Everyone has the right to seek, receive and impart information on fiscal policies. To help guarantee this right, national legal systems should establish a clear presumption in favor of the public availability of fiscal information without discrimination. Exceptions should be limited in nature, clearly set out in the legal framework, and subject to challenge through low-cost, independent and timely review mechanisms.
Governments should publish clear and measurable objectives for aggregate fiscal policy, regularly report progress against them, and explain deviations from plans.
The public should be presented with high quality financial and non-financial information on past, present, and forecast fiscal activities, performance, fiscal risks, and public assets and liabilities. The presentation of fiscal information in budgets, fiscal reports, financial statements, and National Accounts should be an obligation of government, meet internationally-recognized standards, and should be consistent across the different types of reports or include an explanation and reconciliation of differences. Assurances are required of the integrity of fiscal data and information.
Governments should communicate the objectives they are pursuing and the outputs they are producing with the resources entrusted to them, and endeavor to assess and disclose the anticipated and actual social, economic and environmental outcomes.
All financial transactions of the public sector should have their basis in law. Laws, regulations and administrative procedures regulating public financial management should be available to the public, and their implementation should be subject to independent review.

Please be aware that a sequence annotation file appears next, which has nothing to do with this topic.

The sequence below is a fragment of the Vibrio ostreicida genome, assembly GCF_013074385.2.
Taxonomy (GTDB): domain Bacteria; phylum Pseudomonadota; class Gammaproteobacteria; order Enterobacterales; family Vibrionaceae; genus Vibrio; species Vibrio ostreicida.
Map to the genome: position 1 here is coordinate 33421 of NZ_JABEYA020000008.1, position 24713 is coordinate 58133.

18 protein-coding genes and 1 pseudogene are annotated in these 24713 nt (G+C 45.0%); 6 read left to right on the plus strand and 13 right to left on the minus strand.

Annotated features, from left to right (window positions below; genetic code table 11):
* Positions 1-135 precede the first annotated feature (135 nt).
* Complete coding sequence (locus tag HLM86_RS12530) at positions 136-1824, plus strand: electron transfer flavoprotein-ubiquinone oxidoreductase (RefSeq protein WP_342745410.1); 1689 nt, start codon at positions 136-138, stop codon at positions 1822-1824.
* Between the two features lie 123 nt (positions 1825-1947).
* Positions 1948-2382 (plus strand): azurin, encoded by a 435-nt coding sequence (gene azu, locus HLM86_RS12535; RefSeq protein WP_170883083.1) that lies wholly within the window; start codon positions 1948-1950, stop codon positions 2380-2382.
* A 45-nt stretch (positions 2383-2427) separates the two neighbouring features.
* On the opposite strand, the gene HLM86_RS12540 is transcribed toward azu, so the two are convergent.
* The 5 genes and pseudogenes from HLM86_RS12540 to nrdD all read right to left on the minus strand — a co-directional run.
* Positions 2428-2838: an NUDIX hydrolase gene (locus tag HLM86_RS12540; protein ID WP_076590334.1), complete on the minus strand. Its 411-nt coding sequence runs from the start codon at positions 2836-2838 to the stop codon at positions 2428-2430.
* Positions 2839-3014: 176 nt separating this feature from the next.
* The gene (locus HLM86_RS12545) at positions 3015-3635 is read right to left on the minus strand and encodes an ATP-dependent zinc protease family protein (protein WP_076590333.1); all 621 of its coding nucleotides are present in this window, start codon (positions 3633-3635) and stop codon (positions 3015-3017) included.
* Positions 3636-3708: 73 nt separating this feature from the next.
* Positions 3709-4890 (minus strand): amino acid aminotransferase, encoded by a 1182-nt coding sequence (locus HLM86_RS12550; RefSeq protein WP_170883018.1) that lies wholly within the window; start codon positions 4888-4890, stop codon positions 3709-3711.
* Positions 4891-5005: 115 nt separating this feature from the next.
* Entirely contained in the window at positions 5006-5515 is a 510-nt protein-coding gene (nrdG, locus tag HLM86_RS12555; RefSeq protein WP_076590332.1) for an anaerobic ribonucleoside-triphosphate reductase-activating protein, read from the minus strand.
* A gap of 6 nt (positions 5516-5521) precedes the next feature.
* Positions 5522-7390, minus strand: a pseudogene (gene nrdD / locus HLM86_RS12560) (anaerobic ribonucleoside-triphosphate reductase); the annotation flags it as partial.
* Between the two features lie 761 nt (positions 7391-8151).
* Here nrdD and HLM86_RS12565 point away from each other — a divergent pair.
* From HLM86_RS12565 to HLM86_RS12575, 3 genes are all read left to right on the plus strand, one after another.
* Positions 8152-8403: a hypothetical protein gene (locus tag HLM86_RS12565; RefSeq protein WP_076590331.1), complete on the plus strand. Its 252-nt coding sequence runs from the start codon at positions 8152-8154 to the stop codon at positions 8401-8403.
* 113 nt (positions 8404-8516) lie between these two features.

The Government sector should be clearly defined and identified for the purposes of reporting, transparency, and accountability, and government financial relationships with the private sector should be disclosed, conducted in an open manner, and follow clear rules and procedures.
Roles and responsibilities for raising revenues, incurring liabilities, consuming resources, investing, and managing public resources should be clearly assigned in legislation between the three branches of government (the legislature, the executive and the judiciary), between national and each sub-national level of government, between the government sector and the rest of the public sector, and within the government sector itself.
The authority to raise taxes and incur expenditure on behalf of the public should be vested in the legislature. No government revenue should be raised or expenditure incurred or committed without the approval of the legislature through the budget or other legislation. The legislature should be provided with the authority, resources, and information required to effectively hold the executive to account for the use of public resources.
The Supreme Audit Institution should have statutory independence from the executive, and the mandate, access to information, and appropriate resources to audit and report publicly on the raising and commitment of public funds. It should operate in an independent, accountable and transparent manner.
Citizens should have the right and they, and all non-state actors, should have effective opportunities to participate directly in public debate and discussion over the design and implementation of fiscal policies.
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